Blog: Why Movement is So Important for Children’s Development

All our children are so happy to be back at our school this term and it is a delight to observe them as they immerse themselves in activity, sometimes sitting, sometimes standing, but always moving. As we watch the children busy at work, we can see how integral movements are – both large and small – to their process of learning, exploration, and discovery.

One of the cornerstones of our Montessori approach is respecting the children’s need to move and giving them the freedom to do so. Developing control of movements, balance and whole-body and hand-eye coordination are all essential in supporting healthy growth and development. Children learn to direct their actions in increasingly refined and delicate movements, the more control they gain the more they are able to bring purpose and intentionality to experiences as they explore their physical and abstract worlds.

A virtuous circle begins where the mind and the body develop together: the more I can explore with my body the more I know and the more I know, the more I can explore. This applies just as much to real-world experience as it does to the development of abstract thoughts, for all of thought finds its origins in the experiences each one of us has gained in the real world which can then be amplified by our imagination over time.

Today many scientists refer to this phenomenon as embodied cognition: the idea that the mind is not only connected to the body but that the body influences the mind. It is astounding that Maria Montessori spoke about the need for movement and embraced this philosophy 150 years ago and this will be the topic of our AMI Annual Refresher course for those trained in Montessori which will be online this November.

In her book, The Absorbent Mind, Montessori wrote:“It is high time that movement came to be regarded from a new point of view in educational theory. . .  as part of school life, which gives priority to the intellect, the role of movement has always been sadly neglected. When accepted there at all, it has been under the heading of ‘exercise’, ‘physical education’, or ‘games’. But this is to overlook its close connection with the developing mind.”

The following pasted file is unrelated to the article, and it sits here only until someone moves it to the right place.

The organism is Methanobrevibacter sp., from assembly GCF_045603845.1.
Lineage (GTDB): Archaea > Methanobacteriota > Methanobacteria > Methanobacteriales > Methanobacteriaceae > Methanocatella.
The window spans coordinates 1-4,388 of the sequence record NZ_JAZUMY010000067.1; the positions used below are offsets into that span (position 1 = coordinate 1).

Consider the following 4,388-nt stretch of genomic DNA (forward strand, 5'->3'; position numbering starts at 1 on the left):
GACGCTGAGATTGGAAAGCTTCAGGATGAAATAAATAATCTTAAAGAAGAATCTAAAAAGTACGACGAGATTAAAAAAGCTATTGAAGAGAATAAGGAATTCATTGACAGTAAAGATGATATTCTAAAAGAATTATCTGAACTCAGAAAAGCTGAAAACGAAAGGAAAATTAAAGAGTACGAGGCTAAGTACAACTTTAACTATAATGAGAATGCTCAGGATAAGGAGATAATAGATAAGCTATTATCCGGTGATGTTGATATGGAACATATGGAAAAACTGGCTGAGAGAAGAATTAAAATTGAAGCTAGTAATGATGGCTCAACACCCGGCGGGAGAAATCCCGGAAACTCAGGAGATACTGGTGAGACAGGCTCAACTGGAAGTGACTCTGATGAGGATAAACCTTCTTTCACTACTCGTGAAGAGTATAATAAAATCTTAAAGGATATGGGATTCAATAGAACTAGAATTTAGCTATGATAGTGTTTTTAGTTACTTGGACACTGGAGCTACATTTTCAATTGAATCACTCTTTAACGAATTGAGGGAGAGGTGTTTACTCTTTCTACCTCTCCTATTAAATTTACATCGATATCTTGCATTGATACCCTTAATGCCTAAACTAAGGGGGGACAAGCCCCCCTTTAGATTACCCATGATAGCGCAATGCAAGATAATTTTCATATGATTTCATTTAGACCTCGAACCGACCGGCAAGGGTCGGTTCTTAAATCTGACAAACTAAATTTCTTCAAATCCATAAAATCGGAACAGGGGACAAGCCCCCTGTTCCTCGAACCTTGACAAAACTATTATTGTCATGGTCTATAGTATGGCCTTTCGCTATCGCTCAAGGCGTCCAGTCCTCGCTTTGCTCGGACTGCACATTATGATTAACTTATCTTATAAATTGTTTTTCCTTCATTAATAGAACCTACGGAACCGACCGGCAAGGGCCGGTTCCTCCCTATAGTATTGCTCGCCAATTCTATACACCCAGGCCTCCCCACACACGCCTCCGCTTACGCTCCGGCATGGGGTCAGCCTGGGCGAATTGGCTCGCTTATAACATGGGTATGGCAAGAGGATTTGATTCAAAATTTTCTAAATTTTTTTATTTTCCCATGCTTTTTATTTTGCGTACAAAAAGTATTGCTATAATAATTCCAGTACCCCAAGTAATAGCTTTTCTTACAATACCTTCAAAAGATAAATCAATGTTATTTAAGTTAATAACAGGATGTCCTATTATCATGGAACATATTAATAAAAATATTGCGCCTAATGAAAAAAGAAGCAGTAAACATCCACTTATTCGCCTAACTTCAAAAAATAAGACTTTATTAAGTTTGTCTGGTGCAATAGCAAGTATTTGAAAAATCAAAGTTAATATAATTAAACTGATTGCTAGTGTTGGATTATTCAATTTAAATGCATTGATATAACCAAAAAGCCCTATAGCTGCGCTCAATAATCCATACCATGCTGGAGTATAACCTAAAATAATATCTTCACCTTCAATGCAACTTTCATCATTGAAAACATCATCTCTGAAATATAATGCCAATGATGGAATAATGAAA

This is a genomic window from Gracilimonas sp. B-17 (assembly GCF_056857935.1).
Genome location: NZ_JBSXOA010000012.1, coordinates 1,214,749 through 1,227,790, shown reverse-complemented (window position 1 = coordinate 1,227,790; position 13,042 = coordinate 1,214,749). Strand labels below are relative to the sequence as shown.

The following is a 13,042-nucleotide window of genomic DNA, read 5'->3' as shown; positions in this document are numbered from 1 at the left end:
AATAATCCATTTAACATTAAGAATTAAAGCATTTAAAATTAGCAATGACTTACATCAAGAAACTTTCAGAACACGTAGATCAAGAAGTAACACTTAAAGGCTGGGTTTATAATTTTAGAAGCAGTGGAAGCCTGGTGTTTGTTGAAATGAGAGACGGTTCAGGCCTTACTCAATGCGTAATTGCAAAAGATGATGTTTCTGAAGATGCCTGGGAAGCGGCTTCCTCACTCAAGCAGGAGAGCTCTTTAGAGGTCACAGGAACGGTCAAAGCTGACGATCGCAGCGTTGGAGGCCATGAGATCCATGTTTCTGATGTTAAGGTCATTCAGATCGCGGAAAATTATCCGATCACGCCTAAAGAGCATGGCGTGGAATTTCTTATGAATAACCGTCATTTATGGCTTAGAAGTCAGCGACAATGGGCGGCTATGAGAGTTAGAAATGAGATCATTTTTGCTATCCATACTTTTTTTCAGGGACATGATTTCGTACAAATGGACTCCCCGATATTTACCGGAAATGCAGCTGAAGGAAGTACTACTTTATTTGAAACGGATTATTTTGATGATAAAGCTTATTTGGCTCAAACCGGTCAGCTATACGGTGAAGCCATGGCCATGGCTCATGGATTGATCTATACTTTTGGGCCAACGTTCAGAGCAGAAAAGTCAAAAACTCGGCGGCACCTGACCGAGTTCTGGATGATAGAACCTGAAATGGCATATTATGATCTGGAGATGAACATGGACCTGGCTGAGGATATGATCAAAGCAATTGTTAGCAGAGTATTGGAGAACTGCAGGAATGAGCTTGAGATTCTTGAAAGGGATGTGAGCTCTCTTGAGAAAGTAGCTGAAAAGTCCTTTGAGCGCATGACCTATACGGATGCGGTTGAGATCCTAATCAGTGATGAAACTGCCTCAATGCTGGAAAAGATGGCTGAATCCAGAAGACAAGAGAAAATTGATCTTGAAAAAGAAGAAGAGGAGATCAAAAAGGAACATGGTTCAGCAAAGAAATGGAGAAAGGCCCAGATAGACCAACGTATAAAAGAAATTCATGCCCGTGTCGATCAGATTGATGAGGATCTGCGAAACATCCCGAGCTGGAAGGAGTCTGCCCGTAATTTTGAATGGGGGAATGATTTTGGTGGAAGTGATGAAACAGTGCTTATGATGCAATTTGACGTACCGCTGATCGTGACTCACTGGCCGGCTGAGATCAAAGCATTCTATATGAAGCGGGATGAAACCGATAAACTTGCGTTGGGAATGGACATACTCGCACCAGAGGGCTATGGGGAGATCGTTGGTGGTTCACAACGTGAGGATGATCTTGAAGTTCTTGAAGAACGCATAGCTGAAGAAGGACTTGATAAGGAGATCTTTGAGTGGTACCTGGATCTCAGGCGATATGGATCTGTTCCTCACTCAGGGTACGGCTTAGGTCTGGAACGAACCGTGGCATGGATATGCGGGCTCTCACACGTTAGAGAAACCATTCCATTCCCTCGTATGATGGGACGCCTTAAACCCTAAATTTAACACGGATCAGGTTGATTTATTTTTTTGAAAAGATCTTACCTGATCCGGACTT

Maria Montessori knew that children needed to move to learn and she gave us an approach that involved ‘doing’ at every opportunity, doing for oneself, doing for the planet and doing for, and with others. Her approach placed these experiences within an interconnected framework so that the ‘doing’ is not random but leads children to build a more complete and interconnected understanding of the world in which they live.

This month in our school the children have been engaged in so many activities where movement is integral to learning whether building capability and confidence by finding out how to fasten buttons or sew; learning to take care of the world in which we live by washing windows or planting seeds and bulbs; or finding pathways for self-expression through art, music and dance.

And as they build this understanding of their capacities and those of other humans, our elementary children might explore a civilisation and its extraordinary inventiveness by working out the meaning behind Pythagoras’ theorem; or ask themselves the questions that ancient peoples did to solve the problems of their time by building bridges; or deconstruct the sentences of great writers to understand their use of language and to go on to produce their own powerful writing.

As Montessori said, “Watching a child makes it obvious that the development of his mind comes through his movements”.

Poinsy Pino, Acting Head of School and Karen Gelson, Acting Deputy Head of School